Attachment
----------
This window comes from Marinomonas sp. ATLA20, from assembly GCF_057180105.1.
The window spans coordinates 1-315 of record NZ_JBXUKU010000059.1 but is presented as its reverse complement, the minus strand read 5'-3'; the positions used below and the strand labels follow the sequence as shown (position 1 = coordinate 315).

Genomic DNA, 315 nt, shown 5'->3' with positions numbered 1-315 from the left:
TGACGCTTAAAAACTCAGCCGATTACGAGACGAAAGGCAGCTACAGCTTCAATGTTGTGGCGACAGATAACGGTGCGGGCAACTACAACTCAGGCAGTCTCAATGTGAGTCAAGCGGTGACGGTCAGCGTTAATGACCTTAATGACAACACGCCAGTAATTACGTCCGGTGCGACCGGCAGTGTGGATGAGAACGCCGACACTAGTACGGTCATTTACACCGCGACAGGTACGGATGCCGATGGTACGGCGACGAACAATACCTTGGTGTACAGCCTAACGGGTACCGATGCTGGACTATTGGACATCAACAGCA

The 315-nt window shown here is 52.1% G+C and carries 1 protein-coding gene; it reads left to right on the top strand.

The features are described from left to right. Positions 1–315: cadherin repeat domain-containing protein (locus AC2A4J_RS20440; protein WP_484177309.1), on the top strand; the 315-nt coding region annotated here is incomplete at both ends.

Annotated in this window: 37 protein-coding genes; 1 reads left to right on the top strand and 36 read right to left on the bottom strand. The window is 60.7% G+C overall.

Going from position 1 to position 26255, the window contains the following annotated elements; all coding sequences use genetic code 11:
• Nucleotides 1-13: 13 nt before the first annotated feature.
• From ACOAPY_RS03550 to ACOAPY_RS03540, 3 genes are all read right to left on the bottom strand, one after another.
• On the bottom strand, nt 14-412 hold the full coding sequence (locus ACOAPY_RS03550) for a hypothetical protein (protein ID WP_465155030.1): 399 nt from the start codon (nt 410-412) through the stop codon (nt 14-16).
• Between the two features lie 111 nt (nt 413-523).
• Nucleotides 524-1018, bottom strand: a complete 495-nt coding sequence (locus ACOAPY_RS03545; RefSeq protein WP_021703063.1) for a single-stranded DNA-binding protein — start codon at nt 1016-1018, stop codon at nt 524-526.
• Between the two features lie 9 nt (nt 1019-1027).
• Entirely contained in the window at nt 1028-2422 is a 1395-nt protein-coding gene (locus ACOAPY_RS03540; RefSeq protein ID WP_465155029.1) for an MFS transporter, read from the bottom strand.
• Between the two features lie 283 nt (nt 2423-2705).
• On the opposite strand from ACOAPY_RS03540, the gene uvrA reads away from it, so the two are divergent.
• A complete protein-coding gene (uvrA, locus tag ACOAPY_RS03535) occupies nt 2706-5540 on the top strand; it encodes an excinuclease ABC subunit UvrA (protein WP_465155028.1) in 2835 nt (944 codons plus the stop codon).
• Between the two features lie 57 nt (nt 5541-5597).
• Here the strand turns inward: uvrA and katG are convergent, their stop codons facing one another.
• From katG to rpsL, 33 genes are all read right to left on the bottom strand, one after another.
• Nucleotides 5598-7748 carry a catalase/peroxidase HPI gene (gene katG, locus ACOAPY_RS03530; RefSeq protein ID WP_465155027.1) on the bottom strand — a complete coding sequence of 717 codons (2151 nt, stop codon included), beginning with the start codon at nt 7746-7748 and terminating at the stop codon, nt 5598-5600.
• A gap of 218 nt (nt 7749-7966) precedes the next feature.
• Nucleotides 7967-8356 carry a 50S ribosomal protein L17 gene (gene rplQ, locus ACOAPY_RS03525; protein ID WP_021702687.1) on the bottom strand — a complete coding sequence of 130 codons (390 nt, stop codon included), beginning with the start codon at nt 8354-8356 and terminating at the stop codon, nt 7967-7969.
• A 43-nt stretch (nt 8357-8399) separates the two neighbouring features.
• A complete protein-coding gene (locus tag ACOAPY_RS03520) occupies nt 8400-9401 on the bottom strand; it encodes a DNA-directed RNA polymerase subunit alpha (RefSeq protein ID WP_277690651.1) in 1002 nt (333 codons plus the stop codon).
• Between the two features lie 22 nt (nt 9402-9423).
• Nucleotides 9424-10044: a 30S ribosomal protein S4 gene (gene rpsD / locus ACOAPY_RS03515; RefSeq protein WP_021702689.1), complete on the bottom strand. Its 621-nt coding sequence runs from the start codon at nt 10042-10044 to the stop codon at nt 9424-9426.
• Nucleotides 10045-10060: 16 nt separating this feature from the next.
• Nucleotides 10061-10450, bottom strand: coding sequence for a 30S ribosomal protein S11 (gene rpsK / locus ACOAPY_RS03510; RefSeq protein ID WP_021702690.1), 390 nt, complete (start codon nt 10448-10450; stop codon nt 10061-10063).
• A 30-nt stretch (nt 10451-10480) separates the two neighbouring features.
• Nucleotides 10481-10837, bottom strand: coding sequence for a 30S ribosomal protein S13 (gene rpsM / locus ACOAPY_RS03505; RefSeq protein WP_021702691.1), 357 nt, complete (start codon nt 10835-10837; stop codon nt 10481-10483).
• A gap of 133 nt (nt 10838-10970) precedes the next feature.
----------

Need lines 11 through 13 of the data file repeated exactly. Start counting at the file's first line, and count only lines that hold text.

• On the bottom strand, nt 14-412 hold the full coding sequence (locus ACOAPY_RS03550) for a hypothetical protein (protein ID WP_465155030.1): 399 nt from the start codon (nt 410-412) through the stop codon (nt 14-16).
• Between the two features lie 111 nt (nt 413-523).
• Nucleotides 524-1018, bottom strand: a complete 495-nt coding sequence (locus ACOAPY_RS03545; RefSeq protein WP_021703063.1) for a single-stranded DNA-binding protein — start codon at nt 1016-1018, stop codon at nt 524-526.